Last week I wrote with great pleasure, anticipating the first of this years’ Garden Talks in the Castle. Alan Ryan of Colclough Walled Garden at Tintern Abbey in Wexford, was going to talk to us.
Unfortunately, as with every other event that involves the gathering together of any number of people, it has had to be postponed until after we get through the coronavirus emergency that we now find ourselves in.
In the meantime, as we socially distance ourselves, the hours, days and weeks stretch ahead of us. What can we do?
I have one friend who announced last week, before the closedown took hold, that she was going to the paint shop to stock up on emulsion and she would spend the time painting her house.
Others will undertake spring cleans, wardrobe make-overs, Marie Condo clear-outs and countless long finger projects as they tire of Netflix and scrolling on phones.
We gardeners are luckier than most. We should see this enforced solitary time as the opportunity to turn our gardens into Gardens Of Victory, the gardens we always wanted them to be but never got around to achieving.
I am worse than anyone when it comes to giving myself permission to not do a job. Usually any excuse will do me to avoid getting stuck into the harder tasks.
Now that excuses are dwindling fast, the rougher parts of the garden are calling, looking more doable by the day. I predict that by the time all this is finished, I might even be a little pleased with how sorted my 2020 garden is.
This is the opportunity to get our gardens looking good, keeping ourselves a bit fitter, filled with fresh air and occupied.
We can bring the children out, to play and help with the jobs.
We can shout over the hedge – from a correct distance – to our neighbours, if we are lucky enough to have neighbours.
We can embark on aspects of gardening that we never bothered with before.
But what about the people with no garden, only a windowsill, only a porch, only a yard or only an indoor window ledge?
No matter. There are aspects of gardening that even the flat dweller can do. There are countless little horticultural occupations we can busy ourselves with. We can grow herbs and baby veg. We can tweak and spoil our house plants.
While we are out getting the shopping ( and keeping our distance from the brave people working in the supermarket and nursery), we can buy a few seeds, maybe a few pot plants and some bags of compost suitable for container growing.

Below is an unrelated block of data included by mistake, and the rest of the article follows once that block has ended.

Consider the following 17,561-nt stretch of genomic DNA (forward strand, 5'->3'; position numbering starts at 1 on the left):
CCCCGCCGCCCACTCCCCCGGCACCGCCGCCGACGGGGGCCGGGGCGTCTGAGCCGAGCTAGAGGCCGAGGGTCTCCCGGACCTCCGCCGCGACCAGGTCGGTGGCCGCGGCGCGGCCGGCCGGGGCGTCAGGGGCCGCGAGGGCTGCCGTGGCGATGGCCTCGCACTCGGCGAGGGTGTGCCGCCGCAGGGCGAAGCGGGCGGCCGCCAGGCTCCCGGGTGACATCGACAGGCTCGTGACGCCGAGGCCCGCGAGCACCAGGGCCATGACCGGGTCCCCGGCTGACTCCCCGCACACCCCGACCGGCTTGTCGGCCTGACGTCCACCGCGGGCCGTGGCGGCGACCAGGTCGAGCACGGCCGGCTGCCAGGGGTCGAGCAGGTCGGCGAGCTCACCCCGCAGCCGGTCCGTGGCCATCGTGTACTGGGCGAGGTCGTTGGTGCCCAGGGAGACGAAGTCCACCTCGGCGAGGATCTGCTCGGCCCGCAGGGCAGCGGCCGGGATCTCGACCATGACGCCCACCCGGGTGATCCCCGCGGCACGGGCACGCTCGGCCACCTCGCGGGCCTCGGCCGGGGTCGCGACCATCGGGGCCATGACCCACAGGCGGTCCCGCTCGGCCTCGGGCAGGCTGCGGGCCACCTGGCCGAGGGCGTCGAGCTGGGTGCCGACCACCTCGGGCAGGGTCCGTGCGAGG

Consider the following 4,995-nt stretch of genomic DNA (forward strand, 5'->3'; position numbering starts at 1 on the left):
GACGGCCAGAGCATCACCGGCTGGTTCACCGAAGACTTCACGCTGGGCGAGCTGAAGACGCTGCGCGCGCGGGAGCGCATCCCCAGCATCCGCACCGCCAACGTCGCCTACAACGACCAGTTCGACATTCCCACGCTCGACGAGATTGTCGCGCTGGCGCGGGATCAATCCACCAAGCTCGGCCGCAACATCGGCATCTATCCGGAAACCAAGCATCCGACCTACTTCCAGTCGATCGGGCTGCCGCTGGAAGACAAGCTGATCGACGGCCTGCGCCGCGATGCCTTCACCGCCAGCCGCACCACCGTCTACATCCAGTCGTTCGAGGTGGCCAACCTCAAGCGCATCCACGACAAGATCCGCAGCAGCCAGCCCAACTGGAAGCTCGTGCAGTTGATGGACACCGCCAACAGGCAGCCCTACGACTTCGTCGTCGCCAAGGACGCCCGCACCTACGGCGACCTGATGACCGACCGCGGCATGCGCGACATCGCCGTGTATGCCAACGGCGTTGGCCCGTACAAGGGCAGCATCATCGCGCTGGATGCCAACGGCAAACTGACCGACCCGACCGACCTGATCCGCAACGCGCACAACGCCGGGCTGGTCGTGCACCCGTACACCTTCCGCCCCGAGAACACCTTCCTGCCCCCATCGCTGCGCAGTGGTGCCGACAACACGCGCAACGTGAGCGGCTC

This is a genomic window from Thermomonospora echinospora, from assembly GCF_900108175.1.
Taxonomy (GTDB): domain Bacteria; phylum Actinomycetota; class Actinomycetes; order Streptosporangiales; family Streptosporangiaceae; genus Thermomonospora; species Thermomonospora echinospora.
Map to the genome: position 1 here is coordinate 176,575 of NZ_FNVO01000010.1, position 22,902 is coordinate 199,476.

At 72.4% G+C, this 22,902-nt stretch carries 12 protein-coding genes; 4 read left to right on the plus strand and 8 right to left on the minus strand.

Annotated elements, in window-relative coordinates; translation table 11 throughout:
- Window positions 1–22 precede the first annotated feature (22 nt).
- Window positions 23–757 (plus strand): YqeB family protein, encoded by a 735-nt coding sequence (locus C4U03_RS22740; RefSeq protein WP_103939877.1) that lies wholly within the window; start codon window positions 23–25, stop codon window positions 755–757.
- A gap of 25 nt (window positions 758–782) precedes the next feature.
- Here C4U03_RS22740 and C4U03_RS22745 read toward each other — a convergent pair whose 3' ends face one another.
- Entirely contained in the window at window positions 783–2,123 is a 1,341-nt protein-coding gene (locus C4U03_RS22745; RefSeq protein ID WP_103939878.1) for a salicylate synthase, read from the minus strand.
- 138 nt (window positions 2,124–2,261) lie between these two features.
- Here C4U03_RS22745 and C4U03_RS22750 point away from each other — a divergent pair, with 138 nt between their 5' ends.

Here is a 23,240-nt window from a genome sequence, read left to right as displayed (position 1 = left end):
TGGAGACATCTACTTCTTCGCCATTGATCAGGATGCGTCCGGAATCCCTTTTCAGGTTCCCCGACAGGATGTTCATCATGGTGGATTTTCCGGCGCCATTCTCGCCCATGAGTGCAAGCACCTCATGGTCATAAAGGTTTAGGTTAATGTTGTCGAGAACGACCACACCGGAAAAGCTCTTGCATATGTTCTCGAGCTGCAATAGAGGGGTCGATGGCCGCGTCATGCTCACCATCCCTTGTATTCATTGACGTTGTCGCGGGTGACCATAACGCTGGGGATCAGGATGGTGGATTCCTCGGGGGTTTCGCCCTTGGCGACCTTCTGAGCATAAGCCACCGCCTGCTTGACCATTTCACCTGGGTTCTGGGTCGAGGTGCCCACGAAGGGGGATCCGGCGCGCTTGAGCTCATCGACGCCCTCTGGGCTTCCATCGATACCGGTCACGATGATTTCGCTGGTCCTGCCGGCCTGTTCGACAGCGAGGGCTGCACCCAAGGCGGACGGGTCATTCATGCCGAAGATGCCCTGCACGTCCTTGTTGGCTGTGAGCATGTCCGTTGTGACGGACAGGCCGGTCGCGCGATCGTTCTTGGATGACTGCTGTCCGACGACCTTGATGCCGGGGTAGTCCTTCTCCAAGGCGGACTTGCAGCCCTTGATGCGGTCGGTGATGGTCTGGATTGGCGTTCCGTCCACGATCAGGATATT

You could get creative when you look for pots in which to sow seeds: Punch holes in the bottoms of yogurt pots and sawn-off juice and milk cartons, bean and soup cans.
A few jobs to do:
For the garden owner:
Open up a new border in which you will grow vegetables starting next month.
Begin by using string and sticks to mark the shape and boundary. Take out the grass sods and pile these upside-down in a corner where they will compost down over the next few months for use later.
Then, dig down, taking out stones and the roots of perennial weeds. You can drown and rot the roots of perennial weeds in a bucket of water over a matter of weeks.
Once the bed is fully dug, pile on a generous amount of garden compost or farmyard manure at a rate of about a bucket-and-a-half per metre. In a few weeks you will be able to begin sowing vegetables into the bed.
You can buy those seeds now.
Cover the prepared bed with black plastic or unvarnished brown cardboard or weed suppressing membrane, held down with stones or weights. This will mean that the ground will warm and dry as the worms get going, mixing the compost and soil together.
For the gardener with just a windowsill, a yard, or porch:
Start by growing sprouting greens. Peas are obvious candidates but spinach, chard, parsley, coriander, dill and any number of lettuces can be grown as micro-greens.
Fill a seedling tray with potting compost. Firm it down. Then drench the compost. Sitting it into a sink of tepid water is the best. Once done, drain it for a bit. Then sprinkle the seeds evenly over the surface. Sprinkle a thin dusting of dry compost over the seedlings.
Set it on a sunny windowsill – with a tray underneath, so you do not have water draining out of the seed tray onto the windowsill.
Keep an eye on the growth, watering lightly just as the compost begins to dry out. Never let it dry completely. But make sure not to have it constantly damp as you do not want the germinating seeds to rot either. You might have to turn the tray around every day or two as the seedlings come up to stop them all reaching for the light and growing on their side.
When they are three to six centimetres tall, with the second set of leaves showing, you can harvest them for use in salads or sprinkling over different dishes. They are both tasty and very useful on the mineral and vitamin front.
Stock up now on seed and organic fertiliser, compost and pots so you will have a nice range of things to grow over the coming months - even if the garden centres have to close.
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